There was a brief break while the judges conferred and within a few minutes the first cuts were announced. I am not sure how many girls were eliminated at this phase, but it didn’t seem like many. I suppose that is a testament to the fact that this year, there were many qualified candidates in attendance.
After the eliminated girls exited the room, Brittany began adding to the audition routine and over the course of the next 45 minutes, she taught a routine that spanned a full minute and a half.
When it was time for the second round of judging, the girls were once again called up in pairs and asked to perform the full audition routine.
After the last grouping of candidates had performed, the judges retired for lunch and deliberations. The staff, photographers, and media also retired for lunch, which was provided by the Ontario Fury. I must admit that in all the years that I have covered the Ontario Fury’s dance team auditions, Bernie and the Fury have treated me very well.
When the judges and the candidates reconvened after lunch, Lynae announced the results of the second round and approximately twenty or so girls remained. They were gathered together in a semi-circle and asked to perform a brief freestyle dance. This was another opportunity for the candidates to showcase their talents and create a lasting and positive image for the judges.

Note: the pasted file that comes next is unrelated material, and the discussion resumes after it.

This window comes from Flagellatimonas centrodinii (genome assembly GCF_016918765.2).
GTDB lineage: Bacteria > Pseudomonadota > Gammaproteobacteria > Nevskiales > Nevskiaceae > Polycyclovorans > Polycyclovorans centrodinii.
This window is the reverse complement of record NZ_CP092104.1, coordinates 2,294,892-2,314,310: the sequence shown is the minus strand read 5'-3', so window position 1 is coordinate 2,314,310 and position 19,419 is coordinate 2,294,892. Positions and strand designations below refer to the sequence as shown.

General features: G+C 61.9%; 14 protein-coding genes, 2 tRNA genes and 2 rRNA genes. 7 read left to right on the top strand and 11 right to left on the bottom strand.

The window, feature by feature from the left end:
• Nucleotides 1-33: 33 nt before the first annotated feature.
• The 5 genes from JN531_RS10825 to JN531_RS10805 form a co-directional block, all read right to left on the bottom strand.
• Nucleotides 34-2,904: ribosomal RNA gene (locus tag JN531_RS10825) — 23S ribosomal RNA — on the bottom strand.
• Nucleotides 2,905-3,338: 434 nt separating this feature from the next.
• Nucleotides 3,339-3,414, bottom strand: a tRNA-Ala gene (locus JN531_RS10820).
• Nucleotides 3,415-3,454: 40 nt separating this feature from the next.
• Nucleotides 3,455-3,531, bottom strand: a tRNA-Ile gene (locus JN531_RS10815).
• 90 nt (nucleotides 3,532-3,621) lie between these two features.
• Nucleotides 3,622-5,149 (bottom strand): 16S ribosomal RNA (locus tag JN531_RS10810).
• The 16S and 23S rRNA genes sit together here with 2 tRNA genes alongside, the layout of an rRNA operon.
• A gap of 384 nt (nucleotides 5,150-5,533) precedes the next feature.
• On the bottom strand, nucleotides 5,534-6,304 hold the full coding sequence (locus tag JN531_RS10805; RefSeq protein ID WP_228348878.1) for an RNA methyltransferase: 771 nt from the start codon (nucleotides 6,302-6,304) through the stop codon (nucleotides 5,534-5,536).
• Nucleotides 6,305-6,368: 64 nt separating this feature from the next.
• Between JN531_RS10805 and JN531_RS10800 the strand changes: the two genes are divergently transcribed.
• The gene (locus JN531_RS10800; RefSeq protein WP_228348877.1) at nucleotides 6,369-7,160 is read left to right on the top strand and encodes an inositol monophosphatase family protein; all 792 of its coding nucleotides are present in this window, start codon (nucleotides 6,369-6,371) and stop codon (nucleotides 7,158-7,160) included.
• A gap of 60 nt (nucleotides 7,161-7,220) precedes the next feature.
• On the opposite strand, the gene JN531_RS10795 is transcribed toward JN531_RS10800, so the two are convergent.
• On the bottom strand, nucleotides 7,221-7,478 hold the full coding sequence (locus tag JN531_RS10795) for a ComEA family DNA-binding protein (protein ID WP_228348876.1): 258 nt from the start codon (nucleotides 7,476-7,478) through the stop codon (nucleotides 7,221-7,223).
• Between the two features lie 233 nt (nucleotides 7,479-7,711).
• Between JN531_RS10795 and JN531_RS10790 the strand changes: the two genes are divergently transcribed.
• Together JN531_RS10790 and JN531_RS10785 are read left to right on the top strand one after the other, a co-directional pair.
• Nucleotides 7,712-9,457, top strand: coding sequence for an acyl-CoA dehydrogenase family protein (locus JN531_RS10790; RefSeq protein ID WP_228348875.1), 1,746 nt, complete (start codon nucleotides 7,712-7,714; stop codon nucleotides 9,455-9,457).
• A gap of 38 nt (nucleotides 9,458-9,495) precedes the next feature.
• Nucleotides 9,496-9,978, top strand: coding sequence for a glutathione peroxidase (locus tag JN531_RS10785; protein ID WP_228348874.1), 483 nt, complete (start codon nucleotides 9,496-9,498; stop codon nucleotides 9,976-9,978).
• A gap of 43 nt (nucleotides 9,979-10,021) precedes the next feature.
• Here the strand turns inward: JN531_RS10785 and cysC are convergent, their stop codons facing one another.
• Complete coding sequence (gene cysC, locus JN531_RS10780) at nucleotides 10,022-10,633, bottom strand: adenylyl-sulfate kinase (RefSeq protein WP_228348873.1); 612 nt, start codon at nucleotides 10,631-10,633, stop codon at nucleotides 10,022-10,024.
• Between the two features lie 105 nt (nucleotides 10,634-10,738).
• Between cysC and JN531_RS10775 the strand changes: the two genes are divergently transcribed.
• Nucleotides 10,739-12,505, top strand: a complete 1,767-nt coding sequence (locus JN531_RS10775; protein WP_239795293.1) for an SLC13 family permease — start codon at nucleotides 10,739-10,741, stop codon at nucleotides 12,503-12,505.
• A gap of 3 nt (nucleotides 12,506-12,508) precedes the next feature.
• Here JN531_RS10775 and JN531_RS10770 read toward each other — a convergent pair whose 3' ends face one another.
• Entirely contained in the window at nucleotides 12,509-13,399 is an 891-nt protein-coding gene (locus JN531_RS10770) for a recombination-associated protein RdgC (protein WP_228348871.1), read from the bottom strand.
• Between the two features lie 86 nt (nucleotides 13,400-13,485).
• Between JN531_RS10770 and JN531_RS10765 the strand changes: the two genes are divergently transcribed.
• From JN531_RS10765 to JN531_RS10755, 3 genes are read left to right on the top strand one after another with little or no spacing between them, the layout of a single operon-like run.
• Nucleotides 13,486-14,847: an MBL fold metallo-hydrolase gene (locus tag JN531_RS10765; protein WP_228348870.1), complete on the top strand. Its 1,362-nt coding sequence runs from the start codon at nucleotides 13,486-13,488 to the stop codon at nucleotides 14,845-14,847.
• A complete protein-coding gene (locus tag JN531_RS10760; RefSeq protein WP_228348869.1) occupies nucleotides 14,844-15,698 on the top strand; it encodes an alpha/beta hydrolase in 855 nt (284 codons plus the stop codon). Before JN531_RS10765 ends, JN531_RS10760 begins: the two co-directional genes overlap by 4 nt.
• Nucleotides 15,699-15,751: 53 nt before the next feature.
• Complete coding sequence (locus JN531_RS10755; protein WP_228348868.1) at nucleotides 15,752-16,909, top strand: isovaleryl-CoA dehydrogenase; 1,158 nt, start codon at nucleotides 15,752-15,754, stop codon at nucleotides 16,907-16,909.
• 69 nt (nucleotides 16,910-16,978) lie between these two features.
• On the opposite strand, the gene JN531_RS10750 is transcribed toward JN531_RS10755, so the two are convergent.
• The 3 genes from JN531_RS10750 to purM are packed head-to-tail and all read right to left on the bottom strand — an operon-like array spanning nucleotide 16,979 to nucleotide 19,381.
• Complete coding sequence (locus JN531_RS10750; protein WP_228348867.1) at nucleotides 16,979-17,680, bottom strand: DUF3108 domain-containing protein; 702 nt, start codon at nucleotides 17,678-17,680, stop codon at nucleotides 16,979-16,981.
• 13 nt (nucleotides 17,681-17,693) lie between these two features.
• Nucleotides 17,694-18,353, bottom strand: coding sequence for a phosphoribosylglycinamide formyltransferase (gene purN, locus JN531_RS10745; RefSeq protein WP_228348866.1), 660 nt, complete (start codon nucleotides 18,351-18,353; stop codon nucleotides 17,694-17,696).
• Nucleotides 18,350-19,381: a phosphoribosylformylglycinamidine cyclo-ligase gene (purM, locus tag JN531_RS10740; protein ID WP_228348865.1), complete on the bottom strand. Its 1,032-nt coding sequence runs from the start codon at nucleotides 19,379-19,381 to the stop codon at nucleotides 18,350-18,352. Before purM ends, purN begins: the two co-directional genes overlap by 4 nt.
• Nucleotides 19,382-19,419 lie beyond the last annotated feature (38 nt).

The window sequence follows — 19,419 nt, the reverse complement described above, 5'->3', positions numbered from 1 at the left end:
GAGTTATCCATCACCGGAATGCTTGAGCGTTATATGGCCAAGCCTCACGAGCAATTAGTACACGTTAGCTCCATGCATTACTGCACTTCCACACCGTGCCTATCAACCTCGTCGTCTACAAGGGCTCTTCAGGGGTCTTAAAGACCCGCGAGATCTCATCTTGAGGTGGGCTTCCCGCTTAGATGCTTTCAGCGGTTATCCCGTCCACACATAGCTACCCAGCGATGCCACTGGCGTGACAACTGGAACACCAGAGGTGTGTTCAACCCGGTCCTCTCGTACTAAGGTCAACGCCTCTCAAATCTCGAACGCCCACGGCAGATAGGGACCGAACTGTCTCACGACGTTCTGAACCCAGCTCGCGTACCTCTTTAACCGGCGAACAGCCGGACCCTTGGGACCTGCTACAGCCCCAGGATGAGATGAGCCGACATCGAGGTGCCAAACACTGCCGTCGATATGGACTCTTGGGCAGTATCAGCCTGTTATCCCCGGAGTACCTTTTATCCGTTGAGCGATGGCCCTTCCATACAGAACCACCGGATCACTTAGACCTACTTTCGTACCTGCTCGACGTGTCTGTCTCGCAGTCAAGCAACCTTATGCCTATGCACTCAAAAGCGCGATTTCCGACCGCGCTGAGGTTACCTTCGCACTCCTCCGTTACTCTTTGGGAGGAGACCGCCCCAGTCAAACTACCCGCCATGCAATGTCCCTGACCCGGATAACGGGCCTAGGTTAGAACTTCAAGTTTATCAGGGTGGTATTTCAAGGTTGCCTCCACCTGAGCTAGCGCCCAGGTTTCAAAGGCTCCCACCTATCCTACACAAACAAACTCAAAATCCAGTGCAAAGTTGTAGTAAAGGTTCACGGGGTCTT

The next segment of the auditions was the interview portion. The candidates were escorted into the room in groups of five to answer questions posed by the judges. The questions were of the standard fare, not too difficult or challenging…mostly of the type to ascertain the girls’ conversational skills in a setting that they might experience out in the community.
I think the most humorous answer I heard was in response to the question, “if you were stuck on a lonely island, what one item would you bring?” And if I recall correctly, it was Nikki who responded, “an El Pollo Loco Restaurant”, so that she would always have her favorite food to eat. Now…since the vagueness of the question offered the possibility of a complex, thoughtful and humorous answer, I thought Nikki’s response, which included multiple items within the larger definition of an “item”, e.g. restaurant, was hilarious…and quite sensible.